The Friday night sacking of the State Department’s Inspector General (IG) should send a shiver of fear down the spine of every IG, ethics officer, and oversight functionary remaining in federal service as Trump’s relentless attack on oversight continues with impunity.
Steve Linick is the fourth IG dismissed by President Trump since his impeachment. Some were ousted in Trump’s post-acquittal purge. Another removal, the acting Health & Human Services IG, came days after she issued a survey about COVID-related equipment shortages at hundreds of hospitals. Since the report undermined the false image that the administration had everything about the emerging pandemic “under control.” Trump dismissed it as a “fake dossier” before he dismissed her.
The role of Secretary of State Mike Pompeo in removing State’s IG is troubling, in part because that office was investigating a whistleblower complaint that taxpayers footed the bill for Pompeo’s wife to fly with him on both foreign and domestic trips; he had his staff perform personal errands for him; and his repeated flights back to his home state of Kansas had little to do with America’s foreign policy.
This latest eruption occurs as Ryan Zinke resurfaces to claim that he resigned as Interior Secretary in 2018 because of harassment from a “politicized” IG working in cahoots with “radical environmentalists.”
Like Pompeo, Zinke frequently traveled with his wife on tax-paid sight-seeing trips. One typical outing involved Zinke commandeering a Park Service ship and crew to pick up his wife and her aunt, as well as other guests he deemed “technical experts” to tour the Channel Islands and discuss Zinke’s hairbrained scheme to reestablish cattle ranches and big-game hunting on the islands called America’s Galapagos due to their unique, isolated native wildlife.
These firings, however, are about far more than petty travel abuses by political appointees acting like high public office entitles them to spend like they just won the lottery.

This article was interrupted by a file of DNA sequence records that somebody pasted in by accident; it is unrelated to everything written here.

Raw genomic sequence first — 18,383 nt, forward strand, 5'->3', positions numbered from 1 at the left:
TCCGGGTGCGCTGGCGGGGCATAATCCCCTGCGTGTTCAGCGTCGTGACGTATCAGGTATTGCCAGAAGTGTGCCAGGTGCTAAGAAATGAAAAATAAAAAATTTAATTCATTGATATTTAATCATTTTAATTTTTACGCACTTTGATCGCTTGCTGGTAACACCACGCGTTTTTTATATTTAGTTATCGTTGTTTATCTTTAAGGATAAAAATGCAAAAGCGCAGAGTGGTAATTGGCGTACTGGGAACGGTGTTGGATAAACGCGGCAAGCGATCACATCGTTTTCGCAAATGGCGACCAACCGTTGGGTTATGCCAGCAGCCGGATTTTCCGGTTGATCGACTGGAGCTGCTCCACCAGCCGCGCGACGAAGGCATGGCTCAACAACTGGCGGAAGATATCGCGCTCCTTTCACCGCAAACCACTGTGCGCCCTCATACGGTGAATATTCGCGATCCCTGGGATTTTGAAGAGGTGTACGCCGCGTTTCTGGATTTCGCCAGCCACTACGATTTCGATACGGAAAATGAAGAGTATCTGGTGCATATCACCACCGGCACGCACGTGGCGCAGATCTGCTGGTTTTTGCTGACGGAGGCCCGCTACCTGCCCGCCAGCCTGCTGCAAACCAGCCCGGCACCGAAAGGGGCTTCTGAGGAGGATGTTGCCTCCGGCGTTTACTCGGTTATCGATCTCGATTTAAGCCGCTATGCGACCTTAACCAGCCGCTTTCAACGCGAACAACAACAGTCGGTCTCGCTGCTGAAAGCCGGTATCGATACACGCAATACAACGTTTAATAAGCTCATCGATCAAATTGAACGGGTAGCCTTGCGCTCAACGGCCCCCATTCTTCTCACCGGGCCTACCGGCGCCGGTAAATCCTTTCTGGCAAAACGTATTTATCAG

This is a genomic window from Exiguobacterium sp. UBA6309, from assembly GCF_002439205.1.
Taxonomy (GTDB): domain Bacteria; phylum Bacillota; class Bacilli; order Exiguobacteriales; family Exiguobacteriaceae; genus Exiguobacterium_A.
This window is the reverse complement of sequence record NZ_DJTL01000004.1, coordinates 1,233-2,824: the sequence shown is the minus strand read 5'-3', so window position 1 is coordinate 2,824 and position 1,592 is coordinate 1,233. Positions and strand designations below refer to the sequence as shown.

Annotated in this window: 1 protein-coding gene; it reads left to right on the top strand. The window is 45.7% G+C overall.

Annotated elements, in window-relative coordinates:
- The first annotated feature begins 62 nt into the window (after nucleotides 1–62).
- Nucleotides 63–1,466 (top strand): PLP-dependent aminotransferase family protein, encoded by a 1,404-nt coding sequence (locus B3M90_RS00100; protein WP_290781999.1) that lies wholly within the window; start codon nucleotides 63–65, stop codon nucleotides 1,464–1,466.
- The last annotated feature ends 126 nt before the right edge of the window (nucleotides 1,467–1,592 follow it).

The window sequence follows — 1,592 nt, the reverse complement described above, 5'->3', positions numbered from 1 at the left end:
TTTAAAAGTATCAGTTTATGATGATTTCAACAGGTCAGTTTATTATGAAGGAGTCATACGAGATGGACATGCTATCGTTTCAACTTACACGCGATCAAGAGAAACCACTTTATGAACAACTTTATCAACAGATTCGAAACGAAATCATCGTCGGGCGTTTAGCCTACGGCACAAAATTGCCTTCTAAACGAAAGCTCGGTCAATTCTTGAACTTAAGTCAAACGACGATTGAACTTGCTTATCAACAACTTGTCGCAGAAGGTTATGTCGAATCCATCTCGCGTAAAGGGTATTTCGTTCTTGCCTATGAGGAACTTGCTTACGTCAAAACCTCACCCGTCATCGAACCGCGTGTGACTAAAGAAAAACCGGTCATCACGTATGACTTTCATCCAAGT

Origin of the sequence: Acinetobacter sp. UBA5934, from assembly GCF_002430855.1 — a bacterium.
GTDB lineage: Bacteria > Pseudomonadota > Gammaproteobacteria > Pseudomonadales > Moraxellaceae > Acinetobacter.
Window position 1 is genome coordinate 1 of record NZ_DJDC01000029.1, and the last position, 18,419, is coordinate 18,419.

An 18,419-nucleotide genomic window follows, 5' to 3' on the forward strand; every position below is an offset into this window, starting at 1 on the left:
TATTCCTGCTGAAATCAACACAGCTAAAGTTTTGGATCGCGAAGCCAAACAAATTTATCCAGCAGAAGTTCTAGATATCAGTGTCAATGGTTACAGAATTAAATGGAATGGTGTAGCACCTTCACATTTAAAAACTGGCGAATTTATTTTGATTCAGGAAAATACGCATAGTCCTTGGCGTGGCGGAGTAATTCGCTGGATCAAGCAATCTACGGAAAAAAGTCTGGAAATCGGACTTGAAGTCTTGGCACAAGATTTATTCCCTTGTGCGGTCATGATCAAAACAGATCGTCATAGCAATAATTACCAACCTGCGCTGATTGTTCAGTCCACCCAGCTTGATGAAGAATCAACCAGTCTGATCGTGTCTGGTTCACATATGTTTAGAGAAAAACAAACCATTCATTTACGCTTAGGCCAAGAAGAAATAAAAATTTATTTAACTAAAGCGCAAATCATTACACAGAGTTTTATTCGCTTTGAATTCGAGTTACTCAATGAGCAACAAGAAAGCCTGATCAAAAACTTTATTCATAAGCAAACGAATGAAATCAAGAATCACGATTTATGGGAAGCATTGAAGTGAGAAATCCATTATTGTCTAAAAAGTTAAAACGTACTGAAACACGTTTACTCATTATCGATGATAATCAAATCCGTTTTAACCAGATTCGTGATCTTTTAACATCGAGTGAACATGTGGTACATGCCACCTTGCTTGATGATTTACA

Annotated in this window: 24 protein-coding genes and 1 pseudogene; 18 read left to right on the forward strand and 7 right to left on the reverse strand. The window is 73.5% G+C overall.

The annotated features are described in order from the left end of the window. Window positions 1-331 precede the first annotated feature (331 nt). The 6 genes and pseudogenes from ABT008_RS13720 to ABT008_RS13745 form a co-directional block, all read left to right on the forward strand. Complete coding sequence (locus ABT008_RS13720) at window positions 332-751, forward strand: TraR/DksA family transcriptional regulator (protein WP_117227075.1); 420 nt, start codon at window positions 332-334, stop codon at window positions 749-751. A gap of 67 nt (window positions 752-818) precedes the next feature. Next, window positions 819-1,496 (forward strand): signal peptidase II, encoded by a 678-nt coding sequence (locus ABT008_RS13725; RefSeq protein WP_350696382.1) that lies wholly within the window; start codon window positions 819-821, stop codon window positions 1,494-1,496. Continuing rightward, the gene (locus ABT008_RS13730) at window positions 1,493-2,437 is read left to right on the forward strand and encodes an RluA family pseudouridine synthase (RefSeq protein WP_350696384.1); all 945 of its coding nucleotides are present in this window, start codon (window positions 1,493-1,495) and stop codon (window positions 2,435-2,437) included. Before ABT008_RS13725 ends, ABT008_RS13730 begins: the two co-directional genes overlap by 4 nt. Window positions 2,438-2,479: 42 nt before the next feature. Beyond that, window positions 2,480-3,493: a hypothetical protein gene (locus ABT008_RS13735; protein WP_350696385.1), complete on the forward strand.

It turns the real reason Linick was fired may have been his inquiry into Pompeo pursuing massive arms sales to Saudi Arabia without the required congressional approval. These weapons are being used to kill thousands of Yemenis in that country’s endless civil war.
It is not clear we will learn the actual reason from our President whose explanation to reporters, after saying he did not know Linick, was:
“It happens to be very political whether you like it or not. And many of these people were Obama appointments. So, I just got rid of him.”
These developments bode ill for the Inspector General as an accountability mechanism. In the current administration, each IG will have to cast a profile in courage before opening probes or issuing reports that cause political unease.
This means that whistleblowers need to think twice before relying upon any IG promises of independence or protection. It also increases the need for whistleblowers to obtain support from watchdog organizations, such as PEER, to map a pathway to survival.
Putting these abuses on the record is part of PEER’s job. The Trump inner circle may be able to quash critical IG reports, but they cannot erase the indelible Google legacy chronicling their misdeeds.
Jeff Ruch is the Director of PEER’s Pacific office, having formerly served 22 years as the Executive Director of PEER.